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Dysuria: Symptoms, Causes, and Treatment

Dysuria refers to pain when you urinate. Individuals with dysuria usually describe it as a burning sensation. It can affect anyone of any age, but it is most common in women. Treatment for dysuria depends on the underlying cause. If a bacterial infection causes dysuria, antibiotics are usually prescribed.

What is Dysuria?

Benign Prostatic Hyperplasia Symptoms

Dysuria is pain or discomfort when you urinate. It isn’t about how often you go, though urinary frequency often happens together with dysuria. Dysuria is not a diagnosis. It’s a sign or symptom of an underlying health problem.

Men and women of any age can experience painful urination. It’s more common in women. Urinary tract infections (UTIs) are commonly associated with dysuria. UTIs occur in more women than men.

Other people at a higher risk of dysuria include:

  • Pregnant women
  • Men and women with diabetes
  • Men and women with any disease of the bladder

Signs and Symptoms of Dysuria

Symptoms of painful urination can vary between men and women, but both genders usually describe it as a burning, stinging, or itching. Burning is the most commonly reported symptom.

Pain can occur at the start of urination or after urination. Pain at the start of urination is often a symptom of a urinary tract infection. Pain after urination can be a sign of a problem with the bladder or prostate. In men, pain can also remain in your penis before and after urination.

Symptoms in women can be internal or external. Pain outside your vaginal area may be caused by inflammation or irritation of this sensitive skin. Internal pain can be a symptom of a urinary tract infection.

Dysuria is a symptom. It causes a burning sensation, pain, and discomfort. You will likely contact your healthcare provider because this symptom is uncomfortable. It’s essential to see your provider determine if your symptom relates to a urinary tract infection or another medical cause. In any case, the sooner you see your provider, the sooner a diagnosis can be made and treatment can be started.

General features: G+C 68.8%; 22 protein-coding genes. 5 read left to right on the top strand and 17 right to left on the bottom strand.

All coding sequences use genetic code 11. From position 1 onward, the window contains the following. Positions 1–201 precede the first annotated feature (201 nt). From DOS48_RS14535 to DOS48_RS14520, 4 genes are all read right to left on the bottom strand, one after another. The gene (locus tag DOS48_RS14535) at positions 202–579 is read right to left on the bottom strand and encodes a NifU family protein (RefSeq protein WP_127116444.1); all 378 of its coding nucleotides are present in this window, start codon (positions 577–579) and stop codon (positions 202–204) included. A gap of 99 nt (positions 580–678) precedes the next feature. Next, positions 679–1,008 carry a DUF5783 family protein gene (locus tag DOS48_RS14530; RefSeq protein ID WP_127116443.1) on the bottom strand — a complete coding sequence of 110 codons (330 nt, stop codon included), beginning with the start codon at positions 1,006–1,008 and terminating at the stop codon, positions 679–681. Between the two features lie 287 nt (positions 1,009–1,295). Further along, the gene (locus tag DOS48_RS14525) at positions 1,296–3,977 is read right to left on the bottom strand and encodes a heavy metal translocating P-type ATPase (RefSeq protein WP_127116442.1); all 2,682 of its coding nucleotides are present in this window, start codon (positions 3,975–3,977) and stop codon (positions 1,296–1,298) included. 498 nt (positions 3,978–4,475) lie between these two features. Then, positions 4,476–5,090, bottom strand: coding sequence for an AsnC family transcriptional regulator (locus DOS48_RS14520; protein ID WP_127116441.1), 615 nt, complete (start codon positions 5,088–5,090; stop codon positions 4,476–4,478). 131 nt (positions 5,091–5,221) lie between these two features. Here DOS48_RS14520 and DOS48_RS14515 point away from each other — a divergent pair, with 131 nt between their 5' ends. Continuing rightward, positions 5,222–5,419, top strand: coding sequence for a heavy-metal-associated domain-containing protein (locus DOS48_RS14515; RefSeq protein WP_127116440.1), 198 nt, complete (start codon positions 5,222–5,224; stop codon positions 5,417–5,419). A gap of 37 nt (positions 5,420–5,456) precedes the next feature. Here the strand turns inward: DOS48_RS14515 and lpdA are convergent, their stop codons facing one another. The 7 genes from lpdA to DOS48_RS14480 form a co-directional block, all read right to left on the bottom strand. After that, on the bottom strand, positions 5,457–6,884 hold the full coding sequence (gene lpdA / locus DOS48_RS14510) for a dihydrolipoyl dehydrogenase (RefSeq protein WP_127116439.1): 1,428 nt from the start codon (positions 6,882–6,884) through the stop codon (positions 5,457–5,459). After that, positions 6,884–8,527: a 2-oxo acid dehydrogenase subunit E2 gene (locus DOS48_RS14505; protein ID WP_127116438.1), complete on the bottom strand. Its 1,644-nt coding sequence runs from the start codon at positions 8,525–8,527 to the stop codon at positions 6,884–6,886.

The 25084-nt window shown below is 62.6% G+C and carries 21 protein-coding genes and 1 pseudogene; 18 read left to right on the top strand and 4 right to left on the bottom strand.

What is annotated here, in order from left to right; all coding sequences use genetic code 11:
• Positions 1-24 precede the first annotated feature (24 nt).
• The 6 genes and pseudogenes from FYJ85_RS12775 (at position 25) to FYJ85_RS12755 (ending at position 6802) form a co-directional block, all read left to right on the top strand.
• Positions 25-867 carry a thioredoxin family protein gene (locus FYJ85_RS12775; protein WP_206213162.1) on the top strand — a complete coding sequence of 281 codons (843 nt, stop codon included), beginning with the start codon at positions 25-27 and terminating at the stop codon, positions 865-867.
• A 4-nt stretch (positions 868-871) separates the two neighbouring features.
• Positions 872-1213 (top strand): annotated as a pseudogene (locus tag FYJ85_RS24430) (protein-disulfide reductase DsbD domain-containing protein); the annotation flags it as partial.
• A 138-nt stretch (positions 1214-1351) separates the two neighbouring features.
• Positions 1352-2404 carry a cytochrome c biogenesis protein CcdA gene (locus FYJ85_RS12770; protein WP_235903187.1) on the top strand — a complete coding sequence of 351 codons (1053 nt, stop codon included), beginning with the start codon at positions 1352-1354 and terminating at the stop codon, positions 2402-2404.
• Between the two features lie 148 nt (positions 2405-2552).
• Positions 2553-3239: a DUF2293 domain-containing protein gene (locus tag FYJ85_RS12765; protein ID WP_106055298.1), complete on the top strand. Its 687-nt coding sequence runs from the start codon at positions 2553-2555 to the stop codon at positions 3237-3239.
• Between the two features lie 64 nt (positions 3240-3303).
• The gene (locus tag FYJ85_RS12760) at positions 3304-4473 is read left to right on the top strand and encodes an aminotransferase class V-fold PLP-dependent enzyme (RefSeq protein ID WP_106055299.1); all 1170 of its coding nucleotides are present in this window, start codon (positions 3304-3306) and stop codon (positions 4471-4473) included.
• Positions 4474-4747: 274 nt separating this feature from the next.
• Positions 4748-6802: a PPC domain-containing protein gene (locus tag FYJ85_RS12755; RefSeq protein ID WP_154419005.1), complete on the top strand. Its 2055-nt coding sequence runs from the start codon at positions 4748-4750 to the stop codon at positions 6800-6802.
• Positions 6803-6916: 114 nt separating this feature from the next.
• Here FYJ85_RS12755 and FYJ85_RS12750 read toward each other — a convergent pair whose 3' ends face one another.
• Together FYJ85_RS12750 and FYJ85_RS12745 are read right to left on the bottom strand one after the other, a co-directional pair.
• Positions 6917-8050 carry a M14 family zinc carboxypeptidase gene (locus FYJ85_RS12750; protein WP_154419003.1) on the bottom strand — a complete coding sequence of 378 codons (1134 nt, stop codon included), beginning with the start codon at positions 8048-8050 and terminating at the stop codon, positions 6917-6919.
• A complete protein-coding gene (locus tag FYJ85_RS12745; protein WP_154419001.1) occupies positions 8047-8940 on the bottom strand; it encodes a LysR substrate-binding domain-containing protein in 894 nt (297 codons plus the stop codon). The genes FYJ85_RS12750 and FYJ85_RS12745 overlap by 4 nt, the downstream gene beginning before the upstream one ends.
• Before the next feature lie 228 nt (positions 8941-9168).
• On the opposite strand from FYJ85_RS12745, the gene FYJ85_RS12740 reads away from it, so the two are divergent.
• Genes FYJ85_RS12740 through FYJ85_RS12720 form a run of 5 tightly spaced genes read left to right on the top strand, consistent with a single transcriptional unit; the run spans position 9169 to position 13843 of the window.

What Causes Dysuria?

There are many causes of dysuria. Also, know that doctors can’t always identify the cause.

WOMEN: Painful urination for women can be the result of:

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  • Bladder infection (cystitis)
  • Vaginal infection
  • Urinary tract infection
  • Endometritis and other causes outside the urinary tract, including diverticulosis and diverticulitis
  • Inflammation of the bladder or urethra (urethritis) 
  • Sexual intercourse, douches, soaps, scented toilet paper, contraceptive sponges, or spermicides may also cause inflammation.

MEN: Painful urination for men may be the result of:

  • Urinary tract infections and other infections outside the urinary tract include diverticulosis and diverticulitis.
  • Prostate disease
  • Cancer

Treatment, Management, and Prevention of Dysuria

Treatment for dysuria depends on the cause of your pain/burning sensation. The first step in your treatment is to determine if infection, inflammation, dietary factors, or a problem with your bladder or prostate causes your painful urination.

  • Urinary tract infections are most commonly treated with antibiotics. If your pain is severe, you may be prescribed phenazopyridine. Note: this medication turns your urine red-orange and stains undergarments.
  • Inflammation caused by irritation to the skin is usually treated by avoiding the cause of the irritant.
  • Dysuria caused by an underlying bladder or prostate condition is treated by addressing the underlying condition.

You can take several steps to reduce the discomfort of painful urination, including drinking more water or taking an over-the-counter aid to treat painful urination. Other treatments need prescription medications. If you have frequent urinary tract infections, your provider can help find the cause.

Recommended medication:

  • Famciclovir – Famciclovir is in a class of medications called antivirals. It works by stopping the spread of the herpes virus in the body. Famciclovir does not cure herpes infections and may not stop the spread of the herpes virus to other people. However, it may decrease the symptoms of pain, burning, tingling, tenderness, and itching. It also help sores to heal and prevent new sores from forming.